With the tenth anniversary of the start of the “Winter of Love” on February 12 I wondered about what I should write – another account of the day that changed my life? Should I rehash my journal entries for that day written while the emotion was still fresh? Then last night the answer came as I watched part of the famous “Cousin Liz” episode of “All in the Family.” Fernando and I laughed and shook our heads in amazement at the way in which this episode dealt with Edith’s Cousin Liz’ special friend. It wasn’t until the woman said it was like they were married that Edith understood the extent of their relationship.
Deputy Recorder/Assessor Minna Tao marries Bill Wilson and Fernando Orlandi on February 12, 2004
It was a reminder of how groundbreaking the show “All in the Family” was not just in terms of topics it dealt with, but also in ways that the writers understood how those issues would resonate with the public. 37 years after the episode aired Fernando and I recognized the same arguments being used against us by people like the National Organization for Marriage (NOM) and that Edith was standing up for compassion and pleading for kindness. This is my favorite exchange:
Archie: People like that teaching our kids, I’m sure God’s sittin’ up there in judgment!
Edith: Well, sure he is, but he’s God; you ain’t!
The show made we realize that I should write about the context of what got us to that magic moment when we first said “I do.” The journey from Domestic Partnership to legal marriage has been very personal, but it was also a legal battle to get our relationship recognized. San Francisco was in the forefront of those battles. Before the city issued marriage licenses there was Domestic Partnerships. My husband had been transferred from his job in Washington, DC to a job in Palo Alto for a year so we lived in San Francisco. It was during that year that Domestic Partnerships were first offered by San Francisco. We were among the first to register on February 14, 1991.
Bill Wilson and Fernando Orlandi on February 14, 1991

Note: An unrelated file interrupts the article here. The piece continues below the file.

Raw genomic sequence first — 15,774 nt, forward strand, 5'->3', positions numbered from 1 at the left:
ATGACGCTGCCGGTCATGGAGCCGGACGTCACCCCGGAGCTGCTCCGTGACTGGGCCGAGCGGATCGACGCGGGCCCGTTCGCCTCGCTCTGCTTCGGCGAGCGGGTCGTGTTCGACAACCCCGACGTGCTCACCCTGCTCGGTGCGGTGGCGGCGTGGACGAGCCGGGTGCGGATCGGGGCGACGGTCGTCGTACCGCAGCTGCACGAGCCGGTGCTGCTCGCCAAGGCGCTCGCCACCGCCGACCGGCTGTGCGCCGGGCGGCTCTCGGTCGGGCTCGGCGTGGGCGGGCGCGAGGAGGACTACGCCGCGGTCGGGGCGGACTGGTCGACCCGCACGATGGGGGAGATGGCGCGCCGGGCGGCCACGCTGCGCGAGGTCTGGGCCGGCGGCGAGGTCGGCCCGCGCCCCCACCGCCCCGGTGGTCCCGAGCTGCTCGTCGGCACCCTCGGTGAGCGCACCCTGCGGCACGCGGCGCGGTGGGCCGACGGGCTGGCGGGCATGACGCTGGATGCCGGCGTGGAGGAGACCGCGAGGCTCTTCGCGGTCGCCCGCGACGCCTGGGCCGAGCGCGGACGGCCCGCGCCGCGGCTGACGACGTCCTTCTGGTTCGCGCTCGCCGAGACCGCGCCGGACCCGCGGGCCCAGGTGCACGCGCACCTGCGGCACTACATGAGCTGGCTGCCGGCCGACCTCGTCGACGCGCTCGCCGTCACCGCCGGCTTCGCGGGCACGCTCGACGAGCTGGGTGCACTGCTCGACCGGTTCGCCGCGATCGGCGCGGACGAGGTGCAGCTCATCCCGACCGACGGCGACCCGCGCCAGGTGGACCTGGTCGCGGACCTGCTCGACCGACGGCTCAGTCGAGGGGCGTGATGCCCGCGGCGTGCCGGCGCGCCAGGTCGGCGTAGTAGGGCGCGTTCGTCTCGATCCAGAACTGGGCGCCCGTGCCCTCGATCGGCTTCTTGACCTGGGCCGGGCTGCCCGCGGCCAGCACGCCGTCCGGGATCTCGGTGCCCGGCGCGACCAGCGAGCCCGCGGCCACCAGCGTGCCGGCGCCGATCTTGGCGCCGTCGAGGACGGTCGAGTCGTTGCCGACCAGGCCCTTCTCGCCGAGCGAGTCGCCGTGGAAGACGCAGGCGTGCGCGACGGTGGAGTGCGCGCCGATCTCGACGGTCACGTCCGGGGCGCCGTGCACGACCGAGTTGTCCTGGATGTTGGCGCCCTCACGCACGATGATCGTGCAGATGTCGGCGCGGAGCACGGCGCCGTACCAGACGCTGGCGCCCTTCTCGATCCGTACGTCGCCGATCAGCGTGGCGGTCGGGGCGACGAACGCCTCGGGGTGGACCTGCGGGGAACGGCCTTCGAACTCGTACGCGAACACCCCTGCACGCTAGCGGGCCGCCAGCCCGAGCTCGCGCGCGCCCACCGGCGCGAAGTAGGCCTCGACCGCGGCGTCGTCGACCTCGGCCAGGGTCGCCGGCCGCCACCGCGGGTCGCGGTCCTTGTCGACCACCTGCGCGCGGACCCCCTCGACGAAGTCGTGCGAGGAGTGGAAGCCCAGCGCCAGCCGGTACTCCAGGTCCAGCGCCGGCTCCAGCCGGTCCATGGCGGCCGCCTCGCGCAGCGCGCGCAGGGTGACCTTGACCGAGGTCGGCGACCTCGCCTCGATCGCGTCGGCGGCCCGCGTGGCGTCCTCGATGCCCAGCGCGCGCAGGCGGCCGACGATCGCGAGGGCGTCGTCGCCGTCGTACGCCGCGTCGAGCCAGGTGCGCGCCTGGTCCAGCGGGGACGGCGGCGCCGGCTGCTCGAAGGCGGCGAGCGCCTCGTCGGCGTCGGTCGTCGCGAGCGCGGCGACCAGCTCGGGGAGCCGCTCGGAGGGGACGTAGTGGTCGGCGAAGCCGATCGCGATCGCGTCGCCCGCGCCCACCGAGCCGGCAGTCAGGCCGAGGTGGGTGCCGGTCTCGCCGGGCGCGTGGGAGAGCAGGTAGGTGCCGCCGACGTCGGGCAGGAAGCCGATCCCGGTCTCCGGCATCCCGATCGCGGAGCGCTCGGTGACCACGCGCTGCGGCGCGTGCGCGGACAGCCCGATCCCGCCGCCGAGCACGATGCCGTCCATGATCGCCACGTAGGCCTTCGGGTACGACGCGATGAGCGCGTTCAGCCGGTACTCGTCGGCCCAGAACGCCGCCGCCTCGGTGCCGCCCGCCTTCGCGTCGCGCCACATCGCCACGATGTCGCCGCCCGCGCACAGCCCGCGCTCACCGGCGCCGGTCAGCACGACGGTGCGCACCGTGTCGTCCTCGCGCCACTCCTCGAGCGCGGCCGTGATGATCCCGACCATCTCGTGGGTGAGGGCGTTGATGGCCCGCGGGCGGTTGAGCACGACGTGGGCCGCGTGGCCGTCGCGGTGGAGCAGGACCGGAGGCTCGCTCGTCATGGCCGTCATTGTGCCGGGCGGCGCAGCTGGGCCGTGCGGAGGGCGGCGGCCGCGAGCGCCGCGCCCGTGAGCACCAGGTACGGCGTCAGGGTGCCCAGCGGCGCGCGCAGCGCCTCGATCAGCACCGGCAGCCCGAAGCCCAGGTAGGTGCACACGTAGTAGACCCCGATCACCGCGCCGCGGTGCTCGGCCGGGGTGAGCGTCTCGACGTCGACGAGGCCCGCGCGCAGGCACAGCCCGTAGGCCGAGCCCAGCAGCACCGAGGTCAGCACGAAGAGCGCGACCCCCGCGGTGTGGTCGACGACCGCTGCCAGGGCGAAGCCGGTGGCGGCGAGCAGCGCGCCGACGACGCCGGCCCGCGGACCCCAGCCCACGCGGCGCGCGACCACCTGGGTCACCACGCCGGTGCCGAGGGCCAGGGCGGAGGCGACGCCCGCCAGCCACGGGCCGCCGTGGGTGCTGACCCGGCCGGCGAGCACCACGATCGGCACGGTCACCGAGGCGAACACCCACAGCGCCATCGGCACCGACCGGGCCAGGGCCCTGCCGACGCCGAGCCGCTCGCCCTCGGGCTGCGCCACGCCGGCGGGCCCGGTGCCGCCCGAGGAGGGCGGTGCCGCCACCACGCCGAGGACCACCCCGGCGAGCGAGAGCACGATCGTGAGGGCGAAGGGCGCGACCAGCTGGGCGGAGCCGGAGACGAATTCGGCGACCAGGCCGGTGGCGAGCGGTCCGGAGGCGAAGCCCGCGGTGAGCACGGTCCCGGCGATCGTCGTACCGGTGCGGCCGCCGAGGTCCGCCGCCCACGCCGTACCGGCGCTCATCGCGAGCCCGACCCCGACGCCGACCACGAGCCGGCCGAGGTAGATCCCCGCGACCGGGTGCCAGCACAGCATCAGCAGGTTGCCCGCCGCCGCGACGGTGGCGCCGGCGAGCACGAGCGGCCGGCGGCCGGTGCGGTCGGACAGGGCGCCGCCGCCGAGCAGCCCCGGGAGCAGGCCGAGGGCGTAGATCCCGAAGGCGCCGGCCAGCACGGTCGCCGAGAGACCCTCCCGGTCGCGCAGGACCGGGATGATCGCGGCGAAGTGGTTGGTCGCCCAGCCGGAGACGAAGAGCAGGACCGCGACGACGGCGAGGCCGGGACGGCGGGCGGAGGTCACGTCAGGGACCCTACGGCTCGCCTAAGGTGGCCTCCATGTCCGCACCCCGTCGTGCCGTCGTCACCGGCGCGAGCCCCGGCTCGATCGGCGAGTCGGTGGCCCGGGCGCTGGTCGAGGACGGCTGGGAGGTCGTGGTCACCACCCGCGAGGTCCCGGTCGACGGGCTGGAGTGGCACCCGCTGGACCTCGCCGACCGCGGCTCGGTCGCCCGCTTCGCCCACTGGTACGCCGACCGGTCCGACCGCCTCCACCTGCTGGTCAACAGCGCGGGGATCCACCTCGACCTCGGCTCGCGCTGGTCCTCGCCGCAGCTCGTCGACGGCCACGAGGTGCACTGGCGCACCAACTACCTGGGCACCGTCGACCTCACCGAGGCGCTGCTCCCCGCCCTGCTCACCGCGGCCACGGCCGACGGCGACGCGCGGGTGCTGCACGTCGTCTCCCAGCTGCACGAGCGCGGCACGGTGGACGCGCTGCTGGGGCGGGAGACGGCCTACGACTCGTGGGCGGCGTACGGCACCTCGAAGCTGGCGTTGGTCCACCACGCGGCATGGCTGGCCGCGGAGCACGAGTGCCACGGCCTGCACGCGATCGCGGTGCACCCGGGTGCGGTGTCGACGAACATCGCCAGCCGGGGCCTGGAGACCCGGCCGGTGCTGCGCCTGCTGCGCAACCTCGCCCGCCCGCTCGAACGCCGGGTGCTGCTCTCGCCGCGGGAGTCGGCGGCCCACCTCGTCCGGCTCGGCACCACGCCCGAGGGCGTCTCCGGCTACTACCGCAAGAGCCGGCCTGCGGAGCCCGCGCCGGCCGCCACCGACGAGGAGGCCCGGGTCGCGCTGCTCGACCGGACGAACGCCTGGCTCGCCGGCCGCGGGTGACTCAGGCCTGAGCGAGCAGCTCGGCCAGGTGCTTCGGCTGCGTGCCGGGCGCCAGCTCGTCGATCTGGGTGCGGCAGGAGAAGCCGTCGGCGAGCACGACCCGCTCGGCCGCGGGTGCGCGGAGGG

I remember how far we have come when I look back at the scrapbook I kept from that day. The instructions on what Domestic Partnership meant read,
“THIS MAY NOT DO ALL THE THINGS YOU WANT… A domestic partnership isn’t the same as marriage. For instance, unless you have a will, your partner won’t get your property if you die…
THIS MAY DO THINGS YOU HADN’T COUNTED ON…A domestic partnership creates legal rights and duties. For example you have to make sure that your partner has food and a place to live if she or he can’t get these things…
Governor Gray Davis signs the expanded Domestic Partnership Bill on September 19, 2003 at the SF LGBT Center.
In 2003 Governor Gray Davis came to San Francisco to sign the expanded Domestic Partnership bill giving all the rights of marriage to those registered as Domestic partners that the state of California could grant. We got to fill out a federal income tax forms as married so we could file state income as married, but we couldn’t file the federal tax forms as married so we had to fill out our federal income tax returns and file those separately. We knew exactly how much DOMA was costing us.
Bill Wilson (left) and Fernando Orlandi (right) were married by Minna Tao ( second from right) on February 12, 2004 and by Mayor Newsom ( second from left) on June 17, 2008.
Since we had no plans to get married on February 12, 2004, because we didn’t know it was going to happen until we got to City Hall it wasn’t until we walked out of City Hall that I said to my husband, “Do you think I should call my Mother and let her know?”
When she answered the phone I said, “Fernando and I were married this morning.” With no pause she simply said, “Congratulations!”
Some day everyone will be allowed to have that experience no matter what state or country they live in.